JAILHOUSE BLUES: Voters stomp proposed property tax to build new Arapahoe County jail

657
Juston Cooper leads a rally against Prop 1A, which seeks to raise property taxes in Arapahoe County to fund a new jail. PHOTO SUPPLIED

AURORA | People arrested in Arapahoe County will continue to be booked into the 33-year-old jail on South Potomac Street for the foreseeable future, voters decided Tuesday. 

By more than a 2-to-1 margin, Arapahoe County voters rejected a proposed property tax increase that would have funded the construction of a new jail beside the Denver Broncos training facility in Centennial, according to data tabulated by the Arapahoe County Clerk’s Office.

More than 67 percent of voters had voted against the measure as of Wednesday morning, according to the local clerk’s office.

The Arapahoe County Board of Commissioners unanimously decided to pursue the ballot question, which sought to increase property taxes by an average of $5.66 a month to pay for a roughly $464 million jail over the course of 30 years, in late August. A panel of approximately two dozen citizens had studied the state of the current jail and listened to proposals for how to deal with the site for more than a year. 

Opponents of the measure had advocated for enhanced criminal justice reform at the state legislature instead of the construction of a new 1,612-bed detention facility. 

“The defeat of 1A sends a clear message to county officials that they believe Arapahoe County needs more than just a new jail,” Juston Cooper, director of the opposition campaign and deputy director of the Colorado Criminal Justice Reform Coalition, said in a statement. “Any future jail construction proposals should be part of a more comprehensive plan that places just as much emphasis on keeping people out of jail as it does on keeping people in jail. We welcome the opportunity to work alongside county leaders and other stakeholders, including 1A supporters and opponents, to develop real, long-term solutions for Arapahoe County.”

Cooper’s group raised nearly $45,000 in in-kind donations during the campaign season, according to records filed with the Secretary of State’s Office. Proponents had netted more than $100,000 in cash donations, mostly from construction and engineering firms, by Election Day.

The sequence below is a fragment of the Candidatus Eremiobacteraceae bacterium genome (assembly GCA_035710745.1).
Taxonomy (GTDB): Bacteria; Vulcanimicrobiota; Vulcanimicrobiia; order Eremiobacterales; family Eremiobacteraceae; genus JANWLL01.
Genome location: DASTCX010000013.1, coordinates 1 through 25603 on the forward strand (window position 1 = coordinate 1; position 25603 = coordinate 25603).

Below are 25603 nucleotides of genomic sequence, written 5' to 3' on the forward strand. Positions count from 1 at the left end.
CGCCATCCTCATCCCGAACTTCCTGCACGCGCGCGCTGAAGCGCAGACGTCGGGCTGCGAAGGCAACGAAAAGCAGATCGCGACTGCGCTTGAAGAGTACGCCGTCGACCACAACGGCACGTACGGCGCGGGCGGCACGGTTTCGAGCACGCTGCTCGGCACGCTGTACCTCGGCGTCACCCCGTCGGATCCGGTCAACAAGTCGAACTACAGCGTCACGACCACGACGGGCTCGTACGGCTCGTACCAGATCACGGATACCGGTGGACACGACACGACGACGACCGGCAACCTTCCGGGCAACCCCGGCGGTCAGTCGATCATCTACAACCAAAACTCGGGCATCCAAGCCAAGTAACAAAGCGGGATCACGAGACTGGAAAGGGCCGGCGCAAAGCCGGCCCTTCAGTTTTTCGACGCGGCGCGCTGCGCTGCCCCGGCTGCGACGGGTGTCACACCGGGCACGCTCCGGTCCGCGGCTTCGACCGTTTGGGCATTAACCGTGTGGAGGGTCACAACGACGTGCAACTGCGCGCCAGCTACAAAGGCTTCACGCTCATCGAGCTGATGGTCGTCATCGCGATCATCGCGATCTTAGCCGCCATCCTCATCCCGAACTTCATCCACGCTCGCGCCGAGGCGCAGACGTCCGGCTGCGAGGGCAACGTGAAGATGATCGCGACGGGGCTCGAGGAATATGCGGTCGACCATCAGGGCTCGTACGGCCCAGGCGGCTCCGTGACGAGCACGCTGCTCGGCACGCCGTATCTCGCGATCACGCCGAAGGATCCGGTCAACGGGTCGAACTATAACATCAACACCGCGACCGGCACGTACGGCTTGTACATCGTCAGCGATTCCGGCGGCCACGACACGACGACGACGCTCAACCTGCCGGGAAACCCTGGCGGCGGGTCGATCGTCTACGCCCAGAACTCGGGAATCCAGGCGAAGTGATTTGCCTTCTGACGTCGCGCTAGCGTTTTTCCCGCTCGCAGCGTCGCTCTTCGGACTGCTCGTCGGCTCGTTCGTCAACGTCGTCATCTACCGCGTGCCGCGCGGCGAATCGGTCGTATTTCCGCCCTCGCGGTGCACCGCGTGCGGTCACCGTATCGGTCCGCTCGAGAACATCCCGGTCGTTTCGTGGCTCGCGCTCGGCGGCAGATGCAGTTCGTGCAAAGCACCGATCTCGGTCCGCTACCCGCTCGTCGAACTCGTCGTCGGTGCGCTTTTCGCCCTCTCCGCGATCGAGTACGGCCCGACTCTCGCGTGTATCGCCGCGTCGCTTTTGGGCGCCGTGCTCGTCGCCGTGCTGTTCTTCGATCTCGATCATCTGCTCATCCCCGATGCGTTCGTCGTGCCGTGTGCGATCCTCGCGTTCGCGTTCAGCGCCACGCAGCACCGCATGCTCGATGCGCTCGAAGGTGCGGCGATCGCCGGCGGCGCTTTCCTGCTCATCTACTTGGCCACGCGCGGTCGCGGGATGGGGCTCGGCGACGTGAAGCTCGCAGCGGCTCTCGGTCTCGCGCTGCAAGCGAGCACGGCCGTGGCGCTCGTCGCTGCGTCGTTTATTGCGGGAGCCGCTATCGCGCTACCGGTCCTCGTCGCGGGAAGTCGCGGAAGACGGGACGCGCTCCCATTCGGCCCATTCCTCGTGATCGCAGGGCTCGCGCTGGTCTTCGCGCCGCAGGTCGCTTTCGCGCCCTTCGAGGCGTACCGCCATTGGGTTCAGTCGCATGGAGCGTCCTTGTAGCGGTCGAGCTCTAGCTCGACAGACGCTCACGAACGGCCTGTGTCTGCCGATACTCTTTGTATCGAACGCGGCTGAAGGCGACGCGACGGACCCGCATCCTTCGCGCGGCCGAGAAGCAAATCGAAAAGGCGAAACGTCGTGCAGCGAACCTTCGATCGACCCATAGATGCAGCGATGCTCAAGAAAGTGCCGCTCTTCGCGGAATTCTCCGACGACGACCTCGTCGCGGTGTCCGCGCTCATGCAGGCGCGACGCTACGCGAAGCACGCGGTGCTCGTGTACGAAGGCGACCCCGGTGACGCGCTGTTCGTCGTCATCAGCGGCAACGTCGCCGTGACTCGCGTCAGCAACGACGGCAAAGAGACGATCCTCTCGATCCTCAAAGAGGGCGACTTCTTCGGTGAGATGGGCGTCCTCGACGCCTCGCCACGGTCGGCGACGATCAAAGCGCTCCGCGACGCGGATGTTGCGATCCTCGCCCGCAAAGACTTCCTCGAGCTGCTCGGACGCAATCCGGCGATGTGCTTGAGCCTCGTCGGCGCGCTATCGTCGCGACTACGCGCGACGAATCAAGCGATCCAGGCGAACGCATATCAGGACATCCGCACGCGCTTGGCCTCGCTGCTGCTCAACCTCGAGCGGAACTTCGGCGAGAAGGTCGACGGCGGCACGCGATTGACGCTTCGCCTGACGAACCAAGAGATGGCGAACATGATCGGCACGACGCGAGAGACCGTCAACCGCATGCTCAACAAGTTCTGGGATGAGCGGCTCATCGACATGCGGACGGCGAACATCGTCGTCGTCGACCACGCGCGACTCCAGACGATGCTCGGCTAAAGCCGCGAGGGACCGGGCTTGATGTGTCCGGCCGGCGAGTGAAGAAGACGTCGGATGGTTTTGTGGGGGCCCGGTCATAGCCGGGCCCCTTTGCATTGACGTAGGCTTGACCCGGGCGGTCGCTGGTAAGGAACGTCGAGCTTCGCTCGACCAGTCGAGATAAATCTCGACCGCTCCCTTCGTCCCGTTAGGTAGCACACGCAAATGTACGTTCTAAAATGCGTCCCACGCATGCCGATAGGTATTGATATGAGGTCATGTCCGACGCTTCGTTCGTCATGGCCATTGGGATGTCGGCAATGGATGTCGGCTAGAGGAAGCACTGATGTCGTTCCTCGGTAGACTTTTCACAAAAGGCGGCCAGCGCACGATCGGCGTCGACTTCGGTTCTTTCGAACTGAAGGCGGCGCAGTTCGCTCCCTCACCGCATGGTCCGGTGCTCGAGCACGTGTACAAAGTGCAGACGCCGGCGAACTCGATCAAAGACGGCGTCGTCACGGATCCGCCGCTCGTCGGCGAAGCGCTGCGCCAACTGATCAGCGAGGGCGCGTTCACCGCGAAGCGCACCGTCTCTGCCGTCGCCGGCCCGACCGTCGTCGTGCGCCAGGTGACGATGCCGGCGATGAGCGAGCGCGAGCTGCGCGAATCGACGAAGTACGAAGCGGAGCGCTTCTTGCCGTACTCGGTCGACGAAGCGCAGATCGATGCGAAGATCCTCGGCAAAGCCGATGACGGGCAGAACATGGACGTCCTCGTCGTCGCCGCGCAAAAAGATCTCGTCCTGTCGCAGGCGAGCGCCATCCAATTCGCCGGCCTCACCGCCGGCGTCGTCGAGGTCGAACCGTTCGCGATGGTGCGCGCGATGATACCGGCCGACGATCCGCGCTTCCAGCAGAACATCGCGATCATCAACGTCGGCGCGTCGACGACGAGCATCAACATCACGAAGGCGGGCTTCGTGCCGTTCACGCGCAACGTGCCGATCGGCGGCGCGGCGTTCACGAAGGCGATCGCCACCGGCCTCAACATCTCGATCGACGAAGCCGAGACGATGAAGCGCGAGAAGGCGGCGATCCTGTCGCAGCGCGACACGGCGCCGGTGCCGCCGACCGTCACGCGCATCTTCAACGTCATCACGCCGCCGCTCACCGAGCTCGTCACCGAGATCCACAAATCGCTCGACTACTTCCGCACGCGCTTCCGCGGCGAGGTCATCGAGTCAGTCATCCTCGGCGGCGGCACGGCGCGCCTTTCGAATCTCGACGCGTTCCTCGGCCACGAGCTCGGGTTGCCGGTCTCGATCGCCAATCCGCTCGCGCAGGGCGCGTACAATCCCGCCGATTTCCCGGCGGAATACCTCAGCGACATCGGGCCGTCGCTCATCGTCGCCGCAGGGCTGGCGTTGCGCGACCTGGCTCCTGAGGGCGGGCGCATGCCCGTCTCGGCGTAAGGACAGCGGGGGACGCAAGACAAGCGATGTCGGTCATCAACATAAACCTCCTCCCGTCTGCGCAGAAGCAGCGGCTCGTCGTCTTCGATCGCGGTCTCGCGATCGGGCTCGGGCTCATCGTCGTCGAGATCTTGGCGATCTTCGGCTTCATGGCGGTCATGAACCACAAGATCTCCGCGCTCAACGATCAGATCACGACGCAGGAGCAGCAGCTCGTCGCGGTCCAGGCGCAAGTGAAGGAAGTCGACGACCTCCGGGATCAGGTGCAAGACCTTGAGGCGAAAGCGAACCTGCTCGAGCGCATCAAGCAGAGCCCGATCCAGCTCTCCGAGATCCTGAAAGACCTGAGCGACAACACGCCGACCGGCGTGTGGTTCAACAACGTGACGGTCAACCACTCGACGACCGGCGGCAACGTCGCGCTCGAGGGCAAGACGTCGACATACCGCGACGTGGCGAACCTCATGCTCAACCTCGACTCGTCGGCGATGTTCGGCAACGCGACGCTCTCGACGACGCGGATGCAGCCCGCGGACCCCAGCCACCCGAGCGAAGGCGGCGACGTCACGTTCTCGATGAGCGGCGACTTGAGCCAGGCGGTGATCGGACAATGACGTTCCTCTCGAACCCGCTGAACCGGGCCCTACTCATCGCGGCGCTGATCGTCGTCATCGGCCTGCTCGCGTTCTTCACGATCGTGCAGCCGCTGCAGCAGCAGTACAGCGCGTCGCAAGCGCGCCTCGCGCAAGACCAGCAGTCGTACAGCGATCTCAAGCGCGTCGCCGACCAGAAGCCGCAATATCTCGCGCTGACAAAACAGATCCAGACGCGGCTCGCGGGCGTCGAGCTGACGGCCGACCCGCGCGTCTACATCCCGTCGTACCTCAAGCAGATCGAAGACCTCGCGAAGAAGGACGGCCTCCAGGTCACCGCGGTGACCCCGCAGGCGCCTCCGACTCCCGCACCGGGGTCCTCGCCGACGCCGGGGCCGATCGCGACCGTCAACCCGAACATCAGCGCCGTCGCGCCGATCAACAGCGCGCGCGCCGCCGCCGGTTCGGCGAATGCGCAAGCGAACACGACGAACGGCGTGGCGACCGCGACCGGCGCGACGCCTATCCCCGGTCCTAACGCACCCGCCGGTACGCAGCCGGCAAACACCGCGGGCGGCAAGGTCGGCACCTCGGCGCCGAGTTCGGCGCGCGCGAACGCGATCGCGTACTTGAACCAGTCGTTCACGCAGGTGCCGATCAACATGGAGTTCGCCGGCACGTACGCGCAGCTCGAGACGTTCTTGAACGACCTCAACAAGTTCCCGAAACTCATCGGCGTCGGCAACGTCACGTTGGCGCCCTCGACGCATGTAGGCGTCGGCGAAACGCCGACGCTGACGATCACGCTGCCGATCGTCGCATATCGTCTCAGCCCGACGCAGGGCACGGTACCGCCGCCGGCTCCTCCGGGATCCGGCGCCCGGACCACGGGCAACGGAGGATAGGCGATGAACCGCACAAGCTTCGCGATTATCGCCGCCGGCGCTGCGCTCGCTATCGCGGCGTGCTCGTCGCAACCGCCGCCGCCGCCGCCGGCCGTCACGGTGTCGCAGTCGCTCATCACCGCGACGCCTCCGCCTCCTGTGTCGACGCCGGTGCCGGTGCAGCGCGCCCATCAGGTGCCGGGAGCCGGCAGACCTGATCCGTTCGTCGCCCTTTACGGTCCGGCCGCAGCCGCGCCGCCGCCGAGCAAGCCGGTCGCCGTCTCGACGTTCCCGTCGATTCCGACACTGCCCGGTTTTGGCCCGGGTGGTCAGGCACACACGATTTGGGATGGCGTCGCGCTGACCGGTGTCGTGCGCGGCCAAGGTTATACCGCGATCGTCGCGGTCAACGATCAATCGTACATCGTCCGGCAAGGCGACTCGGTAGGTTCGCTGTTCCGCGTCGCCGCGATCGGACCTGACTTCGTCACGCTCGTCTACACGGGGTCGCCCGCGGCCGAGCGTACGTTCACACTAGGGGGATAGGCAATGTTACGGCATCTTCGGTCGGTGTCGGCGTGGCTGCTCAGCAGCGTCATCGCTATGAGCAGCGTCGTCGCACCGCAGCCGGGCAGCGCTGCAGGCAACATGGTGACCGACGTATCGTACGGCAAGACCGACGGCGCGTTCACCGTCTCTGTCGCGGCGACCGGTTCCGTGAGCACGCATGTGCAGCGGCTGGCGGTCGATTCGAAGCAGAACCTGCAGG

Arapahoe County Sheriff Tyler Brown lamented the loss, saying the jail’s strained infrastructure will remain insufficient for the roughly 1,100 people who are detained there in 68-square-foot cells at any given time. 

“The voters made their voices heard during this election process, but that still doesn’t negate the need that we have at the current facility,” Brown said. “It still doesn’t fix our plumbing, it doesn’t fix our electrical. It’s not a modern facility that can better serve the inmate population here in Arapahoe County … we’ll be back because we still need a modern facility and because we still need a safe facility.”

Assaults by inmates against other inmates and staff members have swelled in recent years, according to Arapahoe County data.

Like Brown, the county commissioners also hinted at further efforts to rectify the current jail.

“While we are disappointed in the outcome of this ballot measure, the Board of County Commissioners respects the will of Arapahoe County’s voters,” members of the five-member board said in a joint statement. “Without a solution to address our aging infrastructure, Arapahoe County will need to consider all options – in partnership with the sheriff’s office and stakeholders – to best meet the public safety needs of our community within the constraints of our budget.”

This summer, Brown said future efforts could include issuing certificates of participation, which are often viewed as a means of circumventing stipulations outlined in the Taxpayer’s Bill of Rights, or pursuing another ballot measure.

In the meantime, Cooper said state legislators are working to reduce inmate populations across Colorado. In Arapahoe County, more than 70 percent of the jail’s population is merely awaiting time in front of a judge and has not been convicted of any crime, according to officials with the sheriff’s office.

“While it was well-intended, it would have been a big step in the wrong direction,” Cooper said in a statement. “State lawmakers are working to reduce Colorado’s over-reliance on the criminal justice system, and there is strong public support for promoting prevention and treatment as alternatives to incarceration.”

Gov. Jared Polis and Attorney General Phil Weiser, both of whom are Democrats, each asked for state lawmakers to sign off on several million dollars for potential criminal justice reforms in the proposed state budget released last week. 

State lawmakers will be tasked with approving the proposed budget during the upcoming 2020 legislative session.